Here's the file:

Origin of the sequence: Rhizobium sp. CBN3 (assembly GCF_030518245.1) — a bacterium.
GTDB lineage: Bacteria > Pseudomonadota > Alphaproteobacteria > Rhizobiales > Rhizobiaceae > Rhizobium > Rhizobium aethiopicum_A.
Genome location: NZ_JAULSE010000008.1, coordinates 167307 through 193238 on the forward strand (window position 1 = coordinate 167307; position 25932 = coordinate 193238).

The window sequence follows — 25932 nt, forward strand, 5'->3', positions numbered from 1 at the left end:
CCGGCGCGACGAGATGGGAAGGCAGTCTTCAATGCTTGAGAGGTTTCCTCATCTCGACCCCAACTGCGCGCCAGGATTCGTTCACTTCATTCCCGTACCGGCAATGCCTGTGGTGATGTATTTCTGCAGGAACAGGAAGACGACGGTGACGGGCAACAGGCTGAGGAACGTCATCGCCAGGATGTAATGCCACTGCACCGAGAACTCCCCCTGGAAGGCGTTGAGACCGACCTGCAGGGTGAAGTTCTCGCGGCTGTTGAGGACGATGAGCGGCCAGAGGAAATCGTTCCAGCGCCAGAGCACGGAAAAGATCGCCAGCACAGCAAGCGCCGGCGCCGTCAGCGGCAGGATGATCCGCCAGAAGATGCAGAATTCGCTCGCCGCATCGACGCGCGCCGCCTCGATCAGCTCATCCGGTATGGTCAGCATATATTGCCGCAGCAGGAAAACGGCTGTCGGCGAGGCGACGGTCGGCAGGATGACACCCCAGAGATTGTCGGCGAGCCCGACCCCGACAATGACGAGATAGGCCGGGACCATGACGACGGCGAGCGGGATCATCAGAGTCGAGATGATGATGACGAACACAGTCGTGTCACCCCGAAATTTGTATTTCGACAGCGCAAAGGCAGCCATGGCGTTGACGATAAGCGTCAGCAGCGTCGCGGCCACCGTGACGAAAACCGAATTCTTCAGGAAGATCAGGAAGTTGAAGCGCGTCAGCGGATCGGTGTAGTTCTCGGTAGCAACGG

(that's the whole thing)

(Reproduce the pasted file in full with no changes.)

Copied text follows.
Origin of the sequence: Rhizobium sp. CBN3 (assembly GCF_030518245.1) — a bacterium.
GTDB lineage: Bacteria > Pseudomonadota > Alphaproteobacteria > Rhizobiales > Rhizobiaceae > Rhizobium > Rhizobium aethiopicum_A.
Genome location: NZ_JAULSE010000008.1, coordinates 167307 through 193238 on the forward strand (window position 1 = coordinate 167307; position 25932 = coordinate 193238).

The window sequence follows — 25932 nt, forward strand, 5'->3', positions numbered from 1 at the left end:
CCGGCGCGACGAGATGGGAAGGCAGTCTTCAATGCTTGAGAGGTTTCCTCATCTCGACCCCAACTGCGCGCCAGGATTCGTTCACTTCATTCCCGTACCGGCAATGCCTGTGGTGATGTATTTCTGCAGGAACAGGAAGACGACGGTGACGGGCAACAGGCTGAGGAACGTCATCGCCAGGATGTAATGCCACTGCACCGAGAACTCCCCCTGGAAGGCGTTGAGACCGACCTGCAGGGTGAAGTTCTCGCGGCTGTTGAGGACGATGAGCGGCCAGAGGAAATCGTTCCAGCGCCAGAGCACGGAAAAGATCGCCAGCACAGCAAGCGCCGGCGCCGTCAGCGGCAGGATGATCCGCCAGAAGATGCAGAATTCGCTCGCCGCATCGACGCGCGCCGCCTCGATCAGCTCATCCGGTATGGTCAGCATATATTGCCGCAGCAGGAAAACGGCTGTCGGCGAGGCGACGGTCGGCAGGATGACACCCCAGAGATTGTCGGCGAGCCCGACCCCGACAATGACGAGATAGGCCGGGACCATGACGACGGCGAGCGGGATCATCAGAGTCGAGATGATGATGACGAACACAGTCGTGTCACCCCGAAATTTGTATTTCGACAGCGCAAAGGCAGCCATGGCGTTGACGATAAGCGTCAGCAGCGTCGCGGCCACCGTGACGAAAACCGAATTCTTCAGGAAGATCAGGAAGTTGAAGCGCGTCAGCGGATCGGTGTAGTTCTCGGTAGCAACGG